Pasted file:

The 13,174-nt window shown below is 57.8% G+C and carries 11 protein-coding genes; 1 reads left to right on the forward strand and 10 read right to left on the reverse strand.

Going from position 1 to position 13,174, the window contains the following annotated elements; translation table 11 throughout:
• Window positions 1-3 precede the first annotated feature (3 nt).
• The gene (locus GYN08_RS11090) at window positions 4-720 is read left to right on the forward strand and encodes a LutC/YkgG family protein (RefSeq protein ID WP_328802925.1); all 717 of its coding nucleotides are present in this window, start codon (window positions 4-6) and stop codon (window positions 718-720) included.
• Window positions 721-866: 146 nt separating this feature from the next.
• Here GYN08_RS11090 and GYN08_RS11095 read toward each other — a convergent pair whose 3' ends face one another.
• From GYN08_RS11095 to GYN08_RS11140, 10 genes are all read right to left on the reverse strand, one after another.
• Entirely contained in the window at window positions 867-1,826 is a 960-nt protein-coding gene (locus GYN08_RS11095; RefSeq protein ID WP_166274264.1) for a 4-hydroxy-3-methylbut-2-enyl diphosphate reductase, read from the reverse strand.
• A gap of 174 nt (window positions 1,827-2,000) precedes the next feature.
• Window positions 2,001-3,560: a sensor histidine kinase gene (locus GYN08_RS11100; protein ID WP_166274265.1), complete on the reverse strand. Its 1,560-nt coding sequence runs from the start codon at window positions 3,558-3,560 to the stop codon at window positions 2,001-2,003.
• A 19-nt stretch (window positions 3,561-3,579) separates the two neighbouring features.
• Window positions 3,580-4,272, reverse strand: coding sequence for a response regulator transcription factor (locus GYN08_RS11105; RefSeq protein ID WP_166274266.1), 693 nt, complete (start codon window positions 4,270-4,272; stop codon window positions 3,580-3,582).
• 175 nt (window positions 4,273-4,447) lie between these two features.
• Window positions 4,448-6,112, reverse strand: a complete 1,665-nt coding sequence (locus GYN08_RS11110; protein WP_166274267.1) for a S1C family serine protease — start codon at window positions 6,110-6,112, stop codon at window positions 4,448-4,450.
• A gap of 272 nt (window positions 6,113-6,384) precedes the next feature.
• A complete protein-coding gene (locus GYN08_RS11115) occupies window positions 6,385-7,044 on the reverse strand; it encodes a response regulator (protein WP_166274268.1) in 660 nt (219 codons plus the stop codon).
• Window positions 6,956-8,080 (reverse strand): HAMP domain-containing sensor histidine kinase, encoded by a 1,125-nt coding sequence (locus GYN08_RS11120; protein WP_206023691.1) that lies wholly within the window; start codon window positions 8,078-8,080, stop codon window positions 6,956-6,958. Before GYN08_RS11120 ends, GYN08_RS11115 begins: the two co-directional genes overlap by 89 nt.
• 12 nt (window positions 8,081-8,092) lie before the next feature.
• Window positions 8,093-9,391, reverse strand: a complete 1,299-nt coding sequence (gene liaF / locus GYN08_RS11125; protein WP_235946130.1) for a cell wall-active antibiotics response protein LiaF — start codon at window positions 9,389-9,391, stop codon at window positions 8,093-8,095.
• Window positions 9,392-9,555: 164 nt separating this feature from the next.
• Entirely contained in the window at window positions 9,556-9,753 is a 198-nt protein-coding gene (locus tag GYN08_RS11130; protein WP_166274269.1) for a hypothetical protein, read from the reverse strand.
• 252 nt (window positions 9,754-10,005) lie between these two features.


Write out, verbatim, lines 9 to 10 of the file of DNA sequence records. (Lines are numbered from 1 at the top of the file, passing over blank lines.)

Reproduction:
• A gap of 174 nt (window positions 1,827-2,000) precedes the next feature.
• Window positions 2,001-3,560: a sensor histidine kinase gene (locus GYN08_RS11100; protein ID WP_166274265.1), complete on the reverse strand. Its 1,560-nt coding sequence runs from the start codon at window positions 3,558-3,560 to the stop codon at window positions 2,001-2,003.